Far across town, we take a turn off the highway, down an alley and through the tall gate into a Bollywood studio. We are greeted by Ambika Hinduja, a powerhouse of the industry who along with her mother and sister make up the only all-women studio in the Mumbai Film Industry, the preferred moniker of Bollywood insiders. One of their head architects ushers us around the building to six different sets - three empty, three working and filming while we move through – all glorious.
We are working on limited sleep, the adrenaline of being half way across the world from home, and the food-induced coma of our first authentic Indian lunch provided by our amazing hosts at congregation Keneseth Eliyahoo. We pile into our charter bus, our second home in Mumbai, and we take off for the first of many sightseeing tours through the crowded streets!
Our first stop is a beautiful, small Jain temple. Before entering, we are told that the Jains are among the oldest religious minorities in India (where 85% of the population is Hindu) and are currently often compared to the stereotype of American Jews because they tend to be among the wealthiest and most philanthropic in India. We are greeted by swathed fabrics of every color and detailed sculptures of elephants, guards and other figures all fancily outfitted and bejeweled. Moving in further we enter a small sanctuary that contains gilded doors and columns, a domed ceiling depicting the planets and other astrological scenes, and congregants scattered about with random accoutrement including dry rice and step stools acting as miniature tables. Most obvious to all of us are the (inverted) swastikas…everywhere. This is the first time that most of us learn about the symbol’s long history for the Jains, and most of Asia’s religions. In this temple, the swastika is a sign of peace and well-being, and we watch a few women kneeling on the floor slowly crafting swastikas out of the rice on their step stools. Though the symbol has always meant something very different to us as Jews, I slowly start to feel what these congregants are feeling, serenity. The temple is nothing if not a peaceful retreat on a typical chaotic Mumbai road, and that is a real coup in a city like this.
After almost two full days of travel via airplane and bus, our group was certainly in the mood for a comfortable sit-down dinner and fresh air. Fortunately, our dinner reception at the India International Center on the evening of Thursday, March 4th, our first night in Dehli, provided just that. We arrived at the center a little bit past six and were delighted to see a host of beautiful gardens, walkways and pictures of various icons of 20th century Indian history on the way in. The building was multifaceted and provided the feeling of being a combination of a ecumenical religious and cultural center. The reception itself was held on the third floor balcony, which provided a beautiful glimpse of the well-developed neighborhood and a sense of openness which would set the tone for the interchanges to follow. Our hosts were a series of local journalists, managing editors, teachers, diplomatic officers, religious and business leaders.
Three such notables were alumni of previous project Interchange trips. The most familiar face to us was the Deputy Chief of Mission at the Israeli embassy, Eli Belotsercorsky, whom we had just spoken to along with the Israeli Ambassador Mark Sofer at our hotel. A delicious buffet style dinner was served and rather than trying to combine all of the expertise and perspectives at one table, we broke up into at least eight tables of six or so guests.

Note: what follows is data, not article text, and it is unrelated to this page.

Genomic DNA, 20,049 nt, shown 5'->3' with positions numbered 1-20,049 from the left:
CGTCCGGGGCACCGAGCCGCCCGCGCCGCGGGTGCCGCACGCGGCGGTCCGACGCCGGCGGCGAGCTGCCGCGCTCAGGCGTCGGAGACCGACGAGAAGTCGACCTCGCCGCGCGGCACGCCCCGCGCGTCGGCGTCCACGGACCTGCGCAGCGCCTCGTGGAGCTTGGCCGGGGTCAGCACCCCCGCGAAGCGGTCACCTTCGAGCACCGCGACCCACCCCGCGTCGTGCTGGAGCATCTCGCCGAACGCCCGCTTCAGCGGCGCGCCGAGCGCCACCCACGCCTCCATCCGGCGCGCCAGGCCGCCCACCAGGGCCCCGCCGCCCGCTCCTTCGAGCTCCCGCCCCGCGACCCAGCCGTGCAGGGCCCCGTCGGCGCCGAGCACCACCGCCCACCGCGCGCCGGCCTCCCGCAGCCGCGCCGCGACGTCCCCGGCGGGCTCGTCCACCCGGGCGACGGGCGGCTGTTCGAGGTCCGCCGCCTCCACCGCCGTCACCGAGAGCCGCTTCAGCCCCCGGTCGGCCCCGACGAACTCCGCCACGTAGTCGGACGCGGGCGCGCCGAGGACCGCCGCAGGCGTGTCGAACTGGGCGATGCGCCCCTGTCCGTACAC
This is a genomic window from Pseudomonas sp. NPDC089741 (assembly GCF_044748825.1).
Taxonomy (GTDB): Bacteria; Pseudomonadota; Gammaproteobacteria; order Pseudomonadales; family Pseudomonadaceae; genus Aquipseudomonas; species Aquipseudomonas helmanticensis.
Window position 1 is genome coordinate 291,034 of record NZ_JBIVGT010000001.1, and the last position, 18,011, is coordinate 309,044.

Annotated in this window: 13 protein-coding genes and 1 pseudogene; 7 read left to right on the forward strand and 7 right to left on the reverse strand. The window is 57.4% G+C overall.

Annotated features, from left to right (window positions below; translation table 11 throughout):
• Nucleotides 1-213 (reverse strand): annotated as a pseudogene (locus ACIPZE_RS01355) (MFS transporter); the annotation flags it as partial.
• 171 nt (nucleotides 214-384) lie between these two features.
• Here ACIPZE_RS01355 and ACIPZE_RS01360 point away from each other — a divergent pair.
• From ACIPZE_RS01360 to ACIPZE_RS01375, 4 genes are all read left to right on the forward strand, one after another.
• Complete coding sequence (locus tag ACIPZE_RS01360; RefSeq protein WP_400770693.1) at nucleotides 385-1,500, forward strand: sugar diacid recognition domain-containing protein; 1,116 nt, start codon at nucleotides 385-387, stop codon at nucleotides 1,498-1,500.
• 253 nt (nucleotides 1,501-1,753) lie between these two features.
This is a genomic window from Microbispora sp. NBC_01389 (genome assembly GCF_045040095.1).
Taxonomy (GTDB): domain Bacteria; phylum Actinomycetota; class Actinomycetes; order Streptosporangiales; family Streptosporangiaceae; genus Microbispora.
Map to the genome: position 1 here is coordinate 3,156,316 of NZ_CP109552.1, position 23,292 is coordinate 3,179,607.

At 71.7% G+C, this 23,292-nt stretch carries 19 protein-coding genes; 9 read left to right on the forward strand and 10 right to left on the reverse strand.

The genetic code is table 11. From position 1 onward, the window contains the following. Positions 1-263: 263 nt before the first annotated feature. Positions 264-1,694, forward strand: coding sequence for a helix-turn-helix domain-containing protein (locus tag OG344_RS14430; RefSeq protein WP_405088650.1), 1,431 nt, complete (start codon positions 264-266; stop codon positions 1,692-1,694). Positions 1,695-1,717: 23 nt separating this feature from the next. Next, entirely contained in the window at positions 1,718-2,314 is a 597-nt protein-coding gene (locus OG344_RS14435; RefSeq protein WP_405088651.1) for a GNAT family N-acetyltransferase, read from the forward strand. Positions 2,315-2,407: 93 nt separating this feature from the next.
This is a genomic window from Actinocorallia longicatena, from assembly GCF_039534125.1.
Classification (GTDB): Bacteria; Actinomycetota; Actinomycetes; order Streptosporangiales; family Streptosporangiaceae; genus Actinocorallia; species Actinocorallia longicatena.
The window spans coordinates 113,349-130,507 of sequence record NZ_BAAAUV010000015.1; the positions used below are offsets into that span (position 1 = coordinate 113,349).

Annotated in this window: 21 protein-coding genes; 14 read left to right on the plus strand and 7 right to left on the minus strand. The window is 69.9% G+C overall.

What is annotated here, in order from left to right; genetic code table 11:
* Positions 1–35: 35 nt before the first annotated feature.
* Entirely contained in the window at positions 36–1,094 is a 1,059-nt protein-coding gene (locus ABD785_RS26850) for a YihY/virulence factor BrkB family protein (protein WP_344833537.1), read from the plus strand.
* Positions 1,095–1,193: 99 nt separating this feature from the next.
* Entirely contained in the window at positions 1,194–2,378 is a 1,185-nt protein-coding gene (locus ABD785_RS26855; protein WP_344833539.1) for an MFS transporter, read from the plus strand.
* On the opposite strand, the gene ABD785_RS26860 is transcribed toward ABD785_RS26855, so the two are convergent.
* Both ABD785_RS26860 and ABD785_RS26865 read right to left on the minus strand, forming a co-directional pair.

Similarly to our experience at the American Consulate General’s house in Mumbai, we made a concerted effort to speak with as many of our hosts and local guests as possible, gleaning invaluable information about Indian newspapers, the business community, trilateral relations with the US and Israel, and the religious affairs of the day. Dinner and dessert lasted a good three hours and everyone involved shared in a memorable night of delicious food, dialogue, cross cultural learning and friendly exchanges.
As testament to the esteem in which daily newspapers are held, the building we entered looked more like a Parliament house than a media outlet. Aside from the security check, we were led through a labyrinth-like passage around different sectors of the newspaper, culminating in a stop in a small conference room. Here we were treated to coffee and tea and were given the chance to conduct a substantive, free-form Q @ A with two journalists who write for the equivalent of Mumbai’s metro section, focusing on local stories, issues and events.
The main speaker, Nauzer Bharuch was the Assistant Metro Editor and an extremely forthright journalist, chock full of heartfelt comments about the nature of Indian affairs, its local populous and the state of India’s major institutions. It became evident from his remarks that both the local and national governments seem to be failing the country in terms of national security. His position is that the terrorist attacks of November 26, 2008 have been dealt with in a lackluster manner, leaving India, at least Mumbai vulnerable to future threats. Both were adamant that the government must go beyond their present approach of mere lip service to addressing vital security issues.
However, in typical journalist’s fashion, the spotlight was immediately transferred to our group and what ensued was a spirited and unexpected dialogue on both the origins and current perceptions of the Holocaust. Without getting into too many specifics, our speakers were curious as to how we feel about the event now that we are several generations removed from its occurrence as well as how we were taught about that deplorable period in Jewish history. Their comments and questions seemed to be based on their perception that the Holocaust is not really taught as a subject in Indian schools, either historically or philosophically, and was curious how the Shoah is treated in a country where Jews constitute a much greater percentage of the population and the educational world.